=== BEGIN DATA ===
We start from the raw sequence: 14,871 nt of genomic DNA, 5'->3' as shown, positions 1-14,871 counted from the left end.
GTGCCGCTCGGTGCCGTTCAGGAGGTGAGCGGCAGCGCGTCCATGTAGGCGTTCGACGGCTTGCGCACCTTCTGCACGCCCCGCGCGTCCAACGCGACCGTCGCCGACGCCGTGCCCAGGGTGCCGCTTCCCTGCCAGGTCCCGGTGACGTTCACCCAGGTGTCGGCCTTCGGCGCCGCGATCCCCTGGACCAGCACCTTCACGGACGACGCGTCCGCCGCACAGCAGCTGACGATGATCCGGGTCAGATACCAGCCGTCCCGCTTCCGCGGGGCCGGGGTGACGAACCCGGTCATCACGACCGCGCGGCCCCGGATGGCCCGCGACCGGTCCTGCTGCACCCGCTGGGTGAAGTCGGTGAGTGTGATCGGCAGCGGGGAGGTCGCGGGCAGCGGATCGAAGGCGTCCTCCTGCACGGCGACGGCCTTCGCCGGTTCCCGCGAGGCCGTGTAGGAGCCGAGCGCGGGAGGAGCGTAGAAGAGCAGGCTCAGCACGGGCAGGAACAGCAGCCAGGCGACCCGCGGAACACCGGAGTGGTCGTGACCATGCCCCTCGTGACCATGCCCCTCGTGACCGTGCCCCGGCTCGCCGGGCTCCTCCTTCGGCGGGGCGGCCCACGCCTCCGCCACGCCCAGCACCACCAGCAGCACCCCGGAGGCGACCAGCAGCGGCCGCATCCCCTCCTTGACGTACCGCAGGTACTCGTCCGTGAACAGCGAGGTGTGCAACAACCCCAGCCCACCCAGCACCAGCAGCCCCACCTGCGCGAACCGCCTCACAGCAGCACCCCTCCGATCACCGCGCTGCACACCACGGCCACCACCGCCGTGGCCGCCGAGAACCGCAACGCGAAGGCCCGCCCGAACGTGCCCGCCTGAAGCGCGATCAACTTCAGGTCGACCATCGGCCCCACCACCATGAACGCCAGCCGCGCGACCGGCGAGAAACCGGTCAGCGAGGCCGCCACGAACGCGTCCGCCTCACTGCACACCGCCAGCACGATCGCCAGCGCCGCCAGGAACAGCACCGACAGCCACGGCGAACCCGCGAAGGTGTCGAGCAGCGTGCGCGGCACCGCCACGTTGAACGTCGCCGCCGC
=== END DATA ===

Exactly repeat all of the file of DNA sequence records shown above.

We start from the raw sequence: 14,871 nt of genomic DNA, 5'->3' as shown, positions 1-14,871 counted from the left end.
GTGCCGCTCGGTGCCGTTCAGGAGGTGAGCGGCAGCGCGTCCATGTAGGCGTTCGACGGCTTGCGCACCTTCTGCACGCCCCGCGCGTCCAACGCGACCGTCGCCGACGCCGTGCCCAGGGTGCCGCTTCCCTGCCAGGTCCCGGTGACGTTCACCCAGGTGTCGGCCTTCGGCGCCGCGATCCCCTGGACCAGCACCTTCACGGACGACGCGTCCGCCGCACAGCAGCTGACGATGATCCGGGTCAGATACCAGCCGTCCCGCTTCCGCGGGGCCGGGGTGACGAACCCGGTCATCACGACCGCGCGGCCCCGGATGGCCCGCGACCGGTCCTGCTGCACCCGCTGGGTGAAGTCGGTGAGTGTGATCGGCAGCGGGGAGGTCGCGGGCAGCGGATCGAAGGCGTCCTCCTGCACGGCGACGGCCTTCGCCGGTTCCCGCGAGGCCGTGTAGGAGCCGAGCGCGGGAGGAGCGTAGAAGAGCAGGCTCAGCACGGGCAGGAACAGCAGCCAGGCGACCCGCGGAACACCGGAGTGGTCGTGACCATGCCCCTCGTGACCATGCCCCTCGTGACCGTGCCCCGGCTCGCCGGGCTCCTCCTTCGGCGGGGCGGCCCACGCCTCCGCCACGCCCAGCACCACCAGCAGCACCCCGGAGGCGACCAGCAGCGGCCGCATCCCCTCCTTGACGTACCGCAGGTACTCGTCCGTGAACAGCGAGGTGTGCAACAACCCCAGCCCACCCAGCACCAGCAGCCCCACCTGCGCGAACCGCCTCACAGCAGCACCCCTCCGATCACCGCGCTGCACACCACGGCCACCACCGCCGTGGCCGCCGAGAACCGCAACGCGAAGGCCCGCCCGAACGTGCCCGCCTGAAGCGCGATCAACTTCAGGTCGACCATCGGCCCCACCACCATGAACGCCAGCCGCGCGACCGGCGAGAAACCGGTCAGCGAGGCCGCCACGAACGCGTCCGCCTCACTGCACACCGCCAGCACGATCGCCAGCGCCGCCAGGAACAGCACCGACAGCCACGGCGAACCCGCGAAGGTGTCGAGCAGCGTGCGCGGCACCGCCACGTTGAACGTCGCCGCCGC